January 13, 2004,
EDITOR'S NOTE: This article appears in the January 26, 2004, issue of National Review.
CLARION, IOWA It's the loneliest time to be campaigning for president in Iowa, but Richard Gephardt is up and at it. Two days after Christmas, with the press corps nowhere to be found and many people still in a holiday blur, Gephardt rolls across the north central part of the state, going from small town to small town, meeting voters. When he arrives in Clarion (pop. 2,968), he finds about 75 people waiting at the old train station, which now houses the Chamber of Commerce. Standing in front of a fireplace with a model train stretched across the mantle, Gephardt launches into a lecture on corporate greed.
"It's about money," he tells the group. "These companies want to do things, and then they want to escape responsibility for what they do, and it's wrong." The corporations send jobs overseas, Gephardt explains, they deceive stockholders, they take away workers' rights: "Enron and WorldCom and Tyco, once you release them from responsibility, that's it. Katie bar the door." The farmers and blue-collar union workers Gephardt's core constituency in Iowa listen closely and nod in agreement.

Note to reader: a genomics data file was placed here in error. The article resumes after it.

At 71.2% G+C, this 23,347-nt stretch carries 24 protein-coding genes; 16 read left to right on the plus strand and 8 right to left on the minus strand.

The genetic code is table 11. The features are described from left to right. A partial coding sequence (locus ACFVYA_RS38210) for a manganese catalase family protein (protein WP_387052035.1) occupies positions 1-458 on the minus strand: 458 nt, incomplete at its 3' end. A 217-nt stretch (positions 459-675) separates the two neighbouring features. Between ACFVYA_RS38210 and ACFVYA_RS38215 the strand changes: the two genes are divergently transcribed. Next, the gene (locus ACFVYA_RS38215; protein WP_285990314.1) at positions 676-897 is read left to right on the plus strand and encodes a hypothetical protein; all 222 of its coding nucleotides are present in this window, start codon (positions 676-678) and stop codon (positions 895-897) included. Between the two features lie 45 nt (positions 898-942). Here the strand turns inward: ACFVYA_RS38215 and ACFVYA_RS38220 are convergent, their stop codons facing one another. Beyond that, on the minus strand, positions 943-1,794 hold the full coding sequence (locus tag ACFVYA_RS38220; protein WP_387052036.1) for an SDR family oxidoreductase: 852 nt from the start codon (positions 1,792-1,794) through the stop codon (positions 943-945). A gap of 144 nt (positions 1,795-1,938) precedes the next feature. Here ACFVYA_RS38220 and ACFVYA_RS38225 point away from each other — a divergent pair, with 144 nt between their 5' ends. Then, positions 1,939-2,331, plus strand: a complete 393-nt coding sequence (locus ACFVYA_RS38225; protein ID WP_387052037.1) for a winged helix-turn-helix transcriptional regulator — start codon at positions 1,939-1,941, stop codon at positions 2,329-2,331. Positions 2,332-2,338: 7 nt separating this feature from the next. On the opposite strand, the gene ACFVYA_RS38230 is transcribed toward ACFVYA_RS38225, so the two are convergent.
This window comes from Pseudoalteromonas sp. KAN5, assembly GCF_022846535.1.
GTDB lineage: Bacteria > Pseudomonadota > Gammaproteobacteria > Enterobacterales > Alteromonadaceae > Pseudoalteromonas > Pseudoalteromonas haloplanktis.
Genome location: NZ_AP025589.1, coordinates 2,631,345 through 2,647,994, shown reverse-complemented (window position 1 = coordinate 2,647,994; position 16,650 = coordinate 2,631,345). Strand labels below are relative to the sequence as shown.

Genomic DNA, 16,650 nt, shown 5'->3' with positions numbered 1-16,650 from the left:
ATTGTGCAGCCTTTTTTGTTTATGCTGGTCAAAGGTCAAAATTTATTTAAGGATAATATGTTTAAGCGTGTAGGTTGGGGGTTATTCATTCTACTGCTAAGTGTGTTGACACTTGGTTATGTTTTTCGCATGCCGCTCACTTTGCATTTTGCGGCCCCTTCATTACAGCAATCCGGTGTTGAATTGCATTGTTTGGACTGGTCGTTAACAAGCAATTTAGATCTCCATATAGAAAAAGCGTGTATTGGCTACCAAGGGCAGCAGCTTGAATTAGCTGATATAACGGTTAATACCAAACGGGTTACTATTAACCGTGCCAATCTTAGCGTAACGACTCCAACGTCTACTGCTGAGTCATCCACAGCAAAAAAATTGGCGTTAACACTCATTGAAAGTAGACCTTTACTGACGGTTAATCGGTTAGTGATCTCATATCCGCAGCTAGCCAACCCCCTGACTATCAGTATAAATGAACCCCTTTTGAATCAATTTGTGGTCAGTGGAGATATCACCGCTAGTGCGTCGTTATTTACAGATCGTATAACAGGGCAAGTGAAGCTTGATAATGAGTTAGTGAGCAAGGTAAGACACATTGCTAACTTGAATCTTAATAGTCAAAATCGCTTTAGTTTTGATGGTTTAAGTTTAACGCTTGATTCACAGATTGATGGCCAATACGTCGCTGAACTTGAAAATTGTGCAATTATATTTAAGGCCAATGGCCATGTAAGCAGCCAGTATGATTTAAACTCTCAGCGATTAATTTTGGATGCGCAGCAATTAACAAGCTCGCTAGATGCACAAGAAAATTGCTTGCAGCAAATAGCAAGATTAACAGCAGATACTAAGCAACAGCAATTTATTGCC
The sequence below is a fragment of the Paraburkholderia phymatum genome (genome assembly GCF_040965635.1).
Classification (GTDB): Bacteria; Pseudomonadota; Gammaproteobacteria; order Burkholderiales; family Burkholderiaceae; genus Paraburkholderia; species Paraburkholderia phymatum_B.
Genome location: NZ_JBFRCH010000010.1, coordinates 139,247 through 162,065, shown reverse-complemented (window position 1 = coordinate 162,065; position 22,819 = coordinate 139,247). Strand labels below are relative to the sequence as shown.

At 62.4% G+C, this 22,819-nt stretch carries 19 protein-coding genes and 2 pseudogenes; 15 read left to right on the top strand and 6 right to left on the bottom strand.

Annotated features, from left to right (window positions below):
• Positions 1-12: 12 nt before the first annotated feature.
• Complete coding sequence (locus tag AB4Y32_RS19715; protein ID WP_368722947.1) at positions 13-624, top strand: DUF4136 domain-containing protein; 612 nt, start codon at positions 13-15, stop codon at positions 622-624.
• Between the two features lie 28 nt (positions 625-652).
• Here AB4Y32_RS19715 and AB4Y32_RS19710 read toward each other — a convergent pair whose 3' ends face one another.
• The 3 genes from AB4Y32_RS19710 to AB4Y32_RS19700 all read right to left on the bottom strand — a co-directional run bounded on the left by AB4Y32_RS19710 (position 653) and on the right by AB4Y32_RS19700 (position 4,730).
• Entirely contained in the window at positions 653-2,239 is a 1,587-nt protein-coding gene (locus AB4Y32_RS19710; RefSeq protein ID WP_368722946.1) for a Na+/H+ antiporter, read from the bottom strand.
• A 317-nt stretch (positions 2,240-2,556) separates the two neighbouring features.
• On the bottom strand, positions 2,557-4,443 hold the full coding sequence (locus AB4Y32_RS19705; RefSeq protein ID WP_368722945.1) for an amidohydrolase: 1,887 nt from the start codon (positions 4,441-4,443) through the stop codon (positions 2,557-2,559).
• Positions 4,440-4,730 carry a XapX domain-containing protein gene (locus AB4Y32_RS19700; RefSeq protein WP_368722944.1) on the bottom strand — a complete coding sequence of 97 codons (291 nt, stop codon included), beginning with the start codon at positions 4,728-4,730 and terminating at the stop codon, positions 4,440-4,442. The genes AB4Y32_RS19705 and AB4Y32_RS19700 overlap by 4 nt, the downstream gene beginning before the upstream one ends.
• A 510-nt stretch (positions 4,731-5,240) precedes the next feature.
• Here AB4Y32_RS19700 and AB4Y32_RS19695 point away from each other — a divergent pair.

A couple of hours later, after a stop in Garner (pop. 2,922), an aide drives Gephardt to the Mason City Municipal Airport, best known as the field from which Buddy Holly took off on his last plane ride after performing in nearby Clear Lake on February 2, 1959. Waiting for Gephardt near the small general-aviation office is a gleaming white Falcon 900EX, a big, luxurious, three-engine jet that happens to be owned by the BellSouth Corporation (and piloted by BellSouth pilots). Gephardt, a longtime recipient of donations from the telecommunications industry, wearily climbs aboard and takes off for a round of politicking in Oklahoma.